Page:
| Program: || Flames, Brooklyn, NY |
| Contact(s): || Gerard J. Papa, Founder: (718) 236-6100 |
| Purpose: || To provide a structured environment that brings together young people of diverse economic backgrounds to promote their development as responsible members of a diverse society |
In the mid-1970s, the white neighborhood of Bensonhurst, located in Brooklyn, New York, was sharply segregated from the black and Latino population of adjacent Coney Island. In 1974, the community started the Flames Neighborhood Youth Association, which featured a basketball team comprised of white youth from the neighborhood. By 1975, there were two basketball teams, with both white and black youth. In 1976, Flames evolved into a volunteer nonprofit organization that works with young people in Bensonhurst to improve race relations.
Flames does more than run basketball teams and leagues. It brings together diverse people to focus on a common cause, fosters team building across racial lines, and provides participants with a safe haven to work out personal differences. The best Flames players are required to volunteer as coaches and referees for designated hours throughout the week. Game schedules are designed to increase interracial exposure both on and off the court. Through the these group interactions, youth learn to work with each other.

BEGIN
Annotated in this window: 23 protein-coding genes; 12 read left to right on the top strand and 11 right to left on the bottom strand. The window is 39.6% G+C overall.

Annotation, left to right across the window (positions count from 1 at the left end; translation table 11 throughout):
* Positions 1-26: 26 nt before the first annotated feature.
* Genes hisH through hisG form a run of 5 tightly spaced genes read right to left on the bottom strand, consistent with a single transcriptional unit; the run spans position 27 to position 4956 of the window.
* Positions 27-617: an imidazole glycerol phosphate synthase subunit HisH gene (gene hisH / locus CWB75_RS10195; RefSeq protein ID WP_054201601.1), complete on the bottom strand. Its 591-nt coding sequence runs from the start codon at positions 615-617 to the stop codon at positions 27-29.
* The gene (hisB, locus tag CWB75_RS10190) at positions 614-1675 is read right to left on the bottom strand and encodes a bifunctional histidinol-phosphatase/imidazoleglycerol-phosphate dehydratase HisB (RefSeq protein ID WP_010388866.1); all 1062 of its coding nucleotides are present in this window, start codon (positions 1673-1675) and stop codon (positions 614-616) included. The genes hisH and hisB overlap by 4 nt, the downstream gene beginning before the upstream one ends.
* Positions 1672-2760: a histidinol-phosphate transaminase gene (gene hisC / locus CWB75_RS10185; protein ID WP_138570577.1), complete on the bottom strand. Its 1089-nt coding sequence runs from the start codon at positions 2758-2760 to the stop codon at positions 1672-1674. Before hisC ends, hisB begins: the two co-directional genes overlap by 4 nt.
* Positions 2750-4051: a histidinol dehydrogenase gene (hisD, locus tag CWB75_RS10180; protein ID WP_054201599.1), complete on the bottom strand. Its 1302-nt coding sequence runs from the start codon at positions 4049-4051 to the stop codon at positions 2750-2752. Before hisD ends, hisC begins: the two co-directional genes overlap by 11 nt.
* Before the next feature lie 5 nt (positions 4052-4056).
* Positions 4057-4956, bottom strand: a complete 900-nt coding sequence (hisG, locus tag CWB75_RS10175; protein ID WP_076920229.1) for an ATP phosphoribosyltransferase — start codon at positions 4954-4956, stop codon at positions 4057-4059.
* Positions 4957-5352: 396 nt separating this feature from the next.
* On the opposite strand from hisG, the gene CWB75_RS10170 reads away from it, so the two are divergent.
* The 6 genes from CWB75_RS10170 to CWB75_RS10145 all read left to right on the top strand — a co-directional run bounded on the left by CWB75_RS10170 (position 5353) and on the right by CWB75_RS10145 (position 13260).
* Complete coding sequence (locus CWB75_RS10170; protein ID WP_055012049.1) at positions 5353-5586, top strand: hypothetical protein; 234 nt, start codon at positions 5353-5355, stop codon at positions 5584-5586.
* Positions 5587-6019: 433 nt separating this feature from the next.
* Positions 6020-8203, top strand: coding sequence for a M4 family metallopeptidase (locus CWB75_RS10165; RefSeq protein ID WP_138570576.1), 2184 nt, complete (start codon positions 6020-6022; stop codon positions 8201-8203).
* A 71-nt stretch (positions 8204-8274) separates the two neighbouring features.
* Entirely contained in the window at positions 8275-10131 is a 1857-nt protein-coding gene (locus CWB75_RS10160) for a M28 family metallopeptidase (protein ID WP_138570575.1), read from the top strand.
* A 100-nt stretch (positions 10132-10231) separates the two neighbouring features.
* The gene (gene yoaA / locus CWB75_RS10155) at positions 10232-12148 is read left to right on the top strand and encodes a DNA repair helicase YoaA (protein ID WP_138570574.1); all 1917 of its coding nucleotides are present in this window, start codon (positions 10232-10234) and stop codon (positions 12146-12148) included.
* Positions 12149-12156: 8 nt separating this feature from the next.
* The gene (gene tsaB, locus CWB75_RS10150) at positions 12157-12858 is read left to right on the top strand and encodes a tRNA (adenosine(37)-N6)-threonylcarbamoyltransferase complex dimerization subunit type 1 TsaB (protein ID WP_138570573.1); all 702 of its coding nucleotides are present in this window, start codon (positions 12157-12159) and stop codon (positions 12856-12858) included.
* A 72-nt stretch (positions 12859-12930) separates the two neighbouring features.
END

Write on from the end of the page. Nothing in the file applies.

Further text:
Outcomes and Significant Accomplishments
Flames now runs the largest interracial youth program of its kind in Brooklyn. Nearly 1,000 young people of diverse backgrounds, ages 8-20, join Flames each year. Most live in or near public housing. Another 1,200 from youth groups in wealthy suburbs, rural areas and other towns annually travel to Brooklyn for Flames activities. In 24 years, about 10,000 students have participated in the program.